Politics

A Fall River City Council Meeting Flew Off the Rails After Mayor Jasiel Correia Showed Up Uninvited

The Mayor is governing while under indictment.


AP Photo/Stephan Savoia

Routine local government sessions aren’t exactly known for being high drama—but if there were ever a municipal-level spinoff of The West Wing, it would probably look a lot like Monday night’s Fall River City Council meeting.

As the city engineer and his team faced some intense questioning from the council regarding a public works project the council believes has been mismanaged, an unexpected guest strode onto the council floor two hours after the meeting began—Jasiel Correia, the 27-year-old mayor of Fall River who, you’ll remember, is governing while under indictment.

“Excuse me, Mr. Mayor?” Council President Cliff Ponte can be heard saying in video of the exchange. “Is there a reason you’re just walking on the council floor uninvited?”

According to WBUR, Correia said he had been watching the live stream of the meeting at home, and felt some councilors were mistreating members of his administration, inspiring him to drive to City Hall and interrupt proceedings.

What ensued was a seating arrangement spat straight out of a high school cafeteria. Ponte implored Correia to move to the audience (“Mr. Mayor, you have not been invited to join this table for discussion”), Correia appeared unfazed, and—in the style of a bad kid in the back row of homeroom—sat back in a seat at the table with the aides who were being questioned, emptied his pockets onto the tabletop, and took out his phone. Sensing that Correia would not move, Ponte called a recess, which stretched on for 45 minutes.

During that window, Correia took the opportunity to speak with a WBUR reporter about the ways he believes councilors embellished the problems with the public works project in question, saying that they did so to tarnish his name.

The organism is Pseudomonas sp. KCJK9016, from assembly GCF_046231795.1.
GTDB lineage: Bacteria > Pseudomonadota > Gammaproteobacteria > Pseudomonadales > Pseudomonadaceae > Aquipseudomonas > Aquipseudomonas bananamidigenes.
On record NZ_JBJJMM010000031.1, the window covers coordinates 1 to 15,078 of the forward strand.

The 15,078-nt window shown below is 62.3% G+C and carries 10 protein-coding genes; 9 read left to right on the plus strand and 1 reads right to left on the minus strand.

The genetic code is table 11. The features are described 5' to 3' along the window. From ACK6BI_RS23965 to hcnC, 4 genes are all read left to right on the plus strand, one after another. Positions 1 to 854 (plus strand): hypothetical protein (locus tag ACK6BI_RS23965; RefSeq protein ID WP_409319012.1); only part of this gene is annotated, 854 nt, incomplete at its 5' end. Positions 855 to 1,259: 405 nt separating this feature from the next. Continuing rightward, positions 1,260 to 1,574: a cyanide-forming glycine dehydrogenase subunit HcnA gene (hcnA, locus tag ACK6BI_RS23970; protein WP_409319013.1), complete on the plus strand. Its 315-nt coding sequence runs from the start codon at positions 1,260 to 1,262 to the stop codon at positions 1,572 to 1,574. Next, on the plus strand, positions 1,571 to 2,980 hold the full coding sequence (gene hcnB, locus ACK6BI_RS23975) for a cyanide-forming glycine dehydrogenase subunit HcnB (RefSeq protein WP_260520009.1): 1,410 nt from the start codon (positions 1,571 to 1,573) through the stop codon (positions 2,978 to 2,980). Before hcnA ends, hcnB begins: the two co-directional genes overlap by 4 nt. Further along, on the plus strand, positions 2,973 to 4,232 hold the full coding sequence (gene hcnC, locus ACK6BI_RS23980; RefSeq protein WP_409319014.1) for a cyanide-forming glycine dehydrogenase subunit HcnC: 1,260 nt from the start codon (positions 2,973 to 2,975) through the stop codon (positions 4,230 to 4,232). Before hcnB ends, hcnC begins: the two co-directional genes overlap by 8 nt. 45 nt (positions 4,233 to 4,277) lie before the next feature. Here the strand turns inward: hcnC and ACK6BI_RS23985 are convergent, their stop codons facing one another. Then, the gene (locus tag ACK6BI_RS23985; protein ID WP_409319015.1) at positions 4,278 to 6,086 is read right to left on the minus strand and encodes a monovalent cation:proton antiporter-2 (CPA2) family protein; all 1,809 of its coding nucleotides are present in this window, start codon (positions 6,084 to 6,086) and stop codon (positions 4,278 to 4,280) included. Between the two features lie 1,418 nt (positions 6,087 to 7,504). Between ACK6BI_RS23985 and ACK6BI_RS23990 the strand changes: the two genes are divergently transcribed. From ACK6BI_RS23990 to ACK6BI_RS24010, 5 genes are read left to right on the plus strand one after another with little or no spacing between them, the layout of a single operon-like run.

“I cannot stress enough that there are councilors on this council that have a personal vendetta, that have an issue with me personally, that obviously don’t want to see me succeed in this upcoming election,” Correia said.

When the council reconvened, Ponte seemed determined to get things back on track. “Let’s not make this more of a circus than the mayor has already done,” he said, as Correia stayed planted in his seat.

However, City Councilor Shawn Cadime couldn’t resist his chance to take a jab at Correia. He reminded Ponte that the police officers stationed in the room (whose number went from one to three after Correia’s arrival), could escort the mayor out. “I know the mayor is accustomed to getting arrested and I don’t want to have that happen,” he said.

Then—chaos. Members of the audience started to yell insults at the councilors, after which a visibly-frustrated Ponte called a vote to adjourn the Committee on Finance in the middle of the meeting, preventing Correia from having a chance to respond to the council’s comments on the public works projects.

“I will say that it’s unfortunate that the mayor wants to take it to this level, that the city council has to adjourn its business due to the fact that the mayor wants to be stubborn and sit at the council seat,” he said, tensely.

Correia was arrested last October and charged with nine counts of wire fraud and four counts of tax fraud in connection with his startup SnoOwl. He stands accused of pocketing more than $230,000 of the funds investors contributed to the company, using it to fund an extravagant lifestyle that includes a Mercedes, casino trips, and “adult entertainment.” In March, he achieved the remarkable political feat of getting recalled and re-elected in one night. He will next be up for election in November.